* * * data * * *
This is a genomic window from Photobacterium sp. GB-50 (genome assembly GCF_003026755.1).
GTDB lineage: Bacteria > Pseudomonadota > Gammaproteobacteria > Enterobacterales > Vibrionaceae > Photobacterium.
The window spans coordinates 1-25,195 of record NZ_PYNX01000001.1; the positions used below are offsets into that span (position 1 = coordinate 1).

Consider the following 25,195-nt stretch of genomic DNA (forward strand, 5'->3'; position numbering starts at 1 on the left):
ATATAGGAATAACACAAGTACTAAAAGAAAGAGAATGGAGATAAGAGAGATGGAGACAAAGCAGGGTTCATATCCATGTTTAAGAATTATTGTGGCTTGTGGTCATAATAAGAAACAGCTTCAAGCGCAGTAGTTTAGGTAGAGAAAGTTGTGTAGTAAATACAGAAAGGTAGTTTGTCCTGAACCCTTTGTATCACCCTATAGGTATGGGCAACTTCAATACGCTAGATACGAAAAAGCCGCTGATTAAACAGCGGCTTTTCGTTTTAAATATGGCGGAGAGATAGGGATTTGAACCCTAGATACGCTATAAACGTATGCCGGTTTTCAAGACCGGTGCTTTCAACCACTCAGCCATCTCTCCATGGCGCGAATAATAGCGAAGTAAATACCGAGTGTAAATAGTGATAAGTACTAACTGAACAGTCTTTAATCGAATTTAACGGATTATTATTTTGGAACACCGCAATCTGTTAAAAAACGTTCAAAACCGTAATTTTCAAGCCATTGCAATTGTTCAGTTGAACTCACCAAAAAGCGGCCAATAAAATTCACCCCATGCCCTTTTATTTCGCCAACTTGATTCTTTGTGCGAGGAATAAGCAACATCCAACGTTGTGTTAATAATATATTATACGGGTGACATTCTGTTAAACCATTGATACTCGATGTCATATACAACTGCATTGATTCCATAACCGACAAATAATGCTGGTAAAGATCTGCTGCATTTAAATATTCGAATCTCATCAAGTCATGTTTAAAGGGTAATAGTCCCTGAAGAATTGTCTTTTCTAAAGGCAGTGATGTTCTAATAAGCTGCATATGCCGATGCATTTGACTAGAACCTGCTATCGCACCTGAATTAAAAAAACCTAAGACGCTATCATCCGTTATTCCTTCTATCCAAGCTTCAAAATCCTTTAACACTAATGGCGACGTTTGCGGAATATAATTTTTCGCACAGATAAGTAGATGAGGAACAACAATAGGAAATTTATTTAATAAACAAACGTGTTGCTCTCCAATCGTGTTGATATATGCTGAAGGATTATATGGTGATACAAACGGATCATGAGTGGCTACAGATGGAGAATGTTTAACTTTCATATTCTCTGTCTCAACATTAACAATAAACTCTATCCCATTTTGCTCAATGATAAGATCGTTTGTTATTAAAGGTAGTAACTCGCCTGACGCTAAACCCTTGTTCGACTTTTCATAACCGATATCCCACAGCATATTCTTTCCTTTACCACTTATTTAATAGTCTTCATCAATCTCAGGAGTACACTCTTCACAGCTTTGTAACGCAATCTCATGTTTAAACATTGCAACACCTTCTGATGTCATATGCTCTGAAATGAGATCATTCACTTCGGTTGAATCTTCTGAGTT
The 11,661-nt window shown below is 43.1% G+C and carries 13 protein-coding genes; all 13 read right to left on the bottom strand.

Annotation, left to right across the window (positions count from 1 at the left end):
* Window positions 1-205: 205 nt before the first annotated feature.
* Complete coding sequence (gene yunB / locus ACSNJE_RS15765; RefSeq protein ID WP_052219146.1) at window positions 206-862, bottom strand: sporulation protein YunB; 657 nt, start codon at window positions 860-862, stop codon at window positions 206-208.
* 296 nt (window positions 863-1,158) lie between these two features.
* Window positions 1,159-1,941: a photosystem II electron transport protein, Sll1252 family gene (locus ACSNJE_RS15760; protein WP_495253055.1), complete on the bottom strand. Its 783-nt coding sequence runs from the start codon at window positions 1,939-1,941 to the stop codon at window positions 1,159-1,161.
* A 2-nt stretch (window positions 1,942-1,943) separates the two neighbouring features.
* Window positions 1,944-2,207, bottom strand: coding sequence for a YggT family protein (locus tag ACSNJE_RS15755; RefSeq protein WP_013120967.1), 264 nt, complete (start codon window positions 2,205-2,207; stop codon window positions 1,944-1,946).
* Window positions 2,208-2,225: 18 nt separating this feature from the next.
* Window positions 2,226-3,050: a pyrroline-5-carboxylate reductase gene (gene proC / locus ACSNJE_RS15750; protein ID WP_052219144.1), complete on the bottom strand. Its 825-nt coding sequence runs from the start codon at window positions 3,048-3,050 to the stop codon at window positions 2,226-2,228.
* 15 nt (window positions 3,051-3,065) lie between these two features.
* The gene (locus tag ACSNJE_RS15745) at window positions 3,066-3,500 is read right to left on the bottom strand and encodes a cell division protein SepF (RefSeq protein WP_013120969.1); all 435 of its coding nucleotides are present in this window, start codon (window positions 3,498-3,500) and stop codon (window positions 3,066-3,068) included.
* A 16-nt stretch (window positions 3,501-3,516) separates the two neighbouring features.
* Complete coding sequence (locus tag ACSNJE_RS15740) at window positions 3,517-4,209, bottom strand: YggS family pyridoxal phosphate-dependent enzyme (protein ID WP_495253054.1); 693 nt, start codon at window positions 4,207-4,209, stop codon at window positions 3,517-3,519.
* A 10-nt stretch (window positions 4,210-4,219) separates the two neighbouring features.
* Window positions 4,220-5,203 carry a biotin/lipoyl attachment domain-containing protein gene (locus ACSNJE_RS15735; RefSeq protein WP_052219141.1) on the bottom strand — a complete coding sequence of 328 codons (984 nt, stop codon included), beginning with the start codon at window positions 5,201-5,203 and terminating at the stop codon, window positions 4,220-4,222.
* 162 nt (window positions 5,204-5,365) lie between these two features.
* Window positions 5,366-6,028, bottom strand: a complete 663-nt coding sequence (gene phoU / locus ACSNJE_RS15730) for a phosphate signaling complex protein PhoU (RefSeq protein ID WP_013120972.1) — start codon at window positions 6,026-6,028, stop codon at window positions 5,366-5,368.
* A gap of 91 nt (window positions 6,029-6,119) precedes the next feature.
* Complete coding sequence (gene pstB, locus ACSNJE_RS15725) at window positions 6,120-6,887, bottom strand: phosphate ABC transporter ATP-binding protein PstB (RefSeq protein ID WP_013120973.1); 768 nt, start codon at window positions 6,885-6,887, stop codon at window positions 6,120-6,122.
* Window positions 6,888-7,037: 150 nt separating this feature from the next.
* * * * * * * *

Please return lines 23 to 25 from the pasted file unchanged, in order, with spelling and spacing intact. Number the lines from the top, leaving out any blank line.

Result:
* Window positions 5,366-6,028, bottom strand: a complete 663-nt coding sequence (gene phoU / locus ACSNJE_RS15730) for a phosphate signaling complex protein PhoU (RefSeq protein ID WP_013120972.1) — start codon at window positions 6,026-6,028, stop codon at window positions 5,366-5,368.
* A gap of 91 nt (window positions 6,029-6,119) precedes the next feature.
* Complete coding sequence (gene pstB, locus ACSNJE_RS15725) at window positions 6,120-6,887, bottom strand: phosphate ABC transporter ATP-binding protein PstB (RefSeq protein ID WP_013120973.1); 768 nt, start codon at window positions 6,885-6,887, stop codon at window positions 6,120-6,122.